20% of Nation's Homeless Are in California

The Department of Housing and Urban Development put out a sobering report about the status of homeless people in the United States. Although the count of the homeless dropped 10% from 2013, according to the 2014 Annual Homeless Assessment Report, some states still have large numbers of homeless individuals, led by California.

The authors of the report point out:

  • In January 2014, 578,424 people were homeless on a given night. Most (69 percent) were staying in residential programs for homeless people, and the rest (31 percent) were found in unsheltered locations.
  • Nearly one-quarter of all homeless people were children under the age of 18 (23 percent or 135,701). Ten percent (or 58,601) were between the ages of 18 and 24, and 66 percent (or 384,122) were 25 years or older.
  • Homelessness declined by 2 percent (or 13,344 people) between 2013 and 2014 and by 11 percent (or 72,718) since 2007.

The 11% fall is almost certainly due to the recession.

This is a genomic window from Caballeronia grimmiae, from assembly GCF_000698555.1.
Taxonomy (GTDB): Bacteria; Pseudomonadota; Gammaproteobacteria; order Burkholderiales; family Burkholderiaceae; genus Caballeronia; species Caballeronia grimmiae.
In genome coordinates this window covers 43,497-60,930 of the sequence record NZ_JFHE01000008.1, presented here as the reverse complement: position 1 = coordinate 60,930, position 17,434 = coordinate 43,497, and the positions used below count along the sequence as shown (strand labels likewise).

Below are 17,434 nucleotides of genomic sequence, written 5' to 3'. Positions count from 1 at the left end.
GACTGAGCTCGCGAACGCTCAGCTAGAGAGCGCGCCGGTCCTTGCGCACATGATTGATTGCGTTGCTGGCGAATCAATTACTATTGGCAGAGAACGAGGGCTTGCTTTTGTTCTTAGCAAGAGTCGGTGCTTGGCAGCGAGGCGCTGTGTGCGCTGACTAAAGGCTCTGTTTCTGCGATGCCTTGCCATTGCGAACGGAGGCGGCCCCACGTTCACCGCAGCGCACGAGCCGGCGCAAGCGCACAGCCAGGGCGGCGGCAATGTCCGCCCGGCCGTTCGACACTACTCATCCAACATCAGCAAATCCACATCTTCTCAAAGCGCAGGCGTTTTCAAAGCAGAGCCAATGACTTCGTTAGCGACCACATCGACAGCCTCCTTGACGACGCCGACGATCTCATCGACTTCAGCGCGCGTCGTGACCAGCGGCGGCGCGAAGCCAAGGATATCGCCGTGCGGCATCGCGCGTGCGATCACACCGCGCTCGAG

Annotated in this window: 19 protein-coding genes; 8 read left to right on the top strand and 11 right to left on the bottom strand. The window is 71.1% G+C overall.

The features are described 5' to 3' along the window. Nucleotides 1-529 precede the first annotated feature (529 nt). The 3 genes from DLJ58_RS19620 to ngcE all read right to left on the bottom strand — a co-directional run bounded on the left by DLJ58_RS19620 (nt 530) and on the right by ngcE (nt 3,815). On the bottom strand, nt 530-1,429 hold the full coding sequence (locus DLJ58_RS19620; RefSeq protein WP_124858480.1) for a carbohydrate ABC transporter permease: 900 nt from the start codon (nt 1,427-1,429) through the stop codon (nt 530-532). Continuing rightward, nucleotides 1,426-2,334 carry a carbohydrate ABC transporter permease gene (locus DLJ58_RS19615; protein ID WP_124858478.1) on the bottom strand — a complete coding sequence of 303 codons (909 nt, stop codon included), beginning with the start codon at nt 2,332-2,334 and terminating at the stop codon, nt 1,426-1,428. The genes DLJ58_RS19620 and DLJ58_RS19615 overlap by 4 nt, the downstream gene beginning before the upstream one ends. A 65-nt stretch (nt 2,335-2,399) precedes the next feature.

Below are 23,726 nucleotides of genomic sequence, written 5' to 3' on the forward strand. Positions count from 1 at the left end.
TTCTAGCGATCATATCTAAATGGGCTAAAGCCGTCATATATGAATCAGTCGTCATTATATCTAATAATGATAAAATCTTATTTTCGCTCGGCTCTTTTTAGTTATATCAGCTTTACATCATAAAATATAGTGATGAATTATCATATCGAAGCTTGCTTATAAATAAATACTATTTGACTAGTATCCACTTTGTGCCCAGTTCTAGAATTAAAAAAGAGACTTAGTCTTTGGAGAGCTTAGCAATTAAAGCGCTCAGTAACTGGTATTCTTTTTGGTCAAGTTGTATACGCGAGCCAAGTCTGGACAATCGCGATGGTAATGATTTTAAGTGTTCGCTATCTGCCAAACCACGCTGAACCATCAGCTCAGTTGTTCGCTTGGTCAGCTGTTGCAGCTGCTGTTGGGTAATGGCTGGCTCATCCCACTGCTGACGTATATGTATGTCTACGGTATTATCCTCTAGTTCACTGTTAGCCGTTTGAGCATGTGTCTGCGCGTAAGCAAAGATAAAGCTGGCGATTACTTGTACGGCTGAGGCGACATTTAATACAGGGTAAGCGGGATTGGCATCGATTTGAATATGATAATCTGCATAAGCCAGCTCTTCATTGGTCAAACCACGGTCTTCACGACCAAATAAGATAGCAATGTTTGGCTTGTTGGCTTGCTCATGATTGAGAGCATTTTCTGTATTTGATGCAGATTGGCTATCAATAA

The state concentration makes sense because it matches state population:

  • California accounted for 20 percent of the nation’s homeless population in 2014.
  • Half of the homeless population in the United States was in five states: CA (20% or 113,952 people), NY (14% or 80,590 people), FL (7% or 41,542 people), TX (5% or 28,495 people), and MA (4% or 21,237 people).

However, the swing among states was substantial:

  • Between 2013 and 2014, 14 states plus D.C. experienced increases in homelessness. New York experienced the largest increase (3,160 more people), followed by Massachusetts (2,208).
  • Homelessness decreased in 36 states between 2013 and 2014. The largest decreases were in Florida (6,320 fewer people) and California (4,600). Other states with large declines over the past year were: OR (1,658 fewer people), SC (1,487), and MO (1,299).

The situation was not terribly different when viewed over a longer period:

  • Between 2007 and 2014, homelessness increased in 19 states plus D.C. New York had the largest increase with 17,989 more people, a 29 percent rise. However, in percentage terms, the increases in Massachusetts and D.C. were greater.
  • Homelessness declined in 31 states between 2007 and 2014. California experienced the largest decline in the number of people experiencing homelessness, 25,034 fewer since 2007. Other states with large declines included Texas (11,293 fewer people), Florida (6,527), New Jersey (5,643), and Oregon (5,426).

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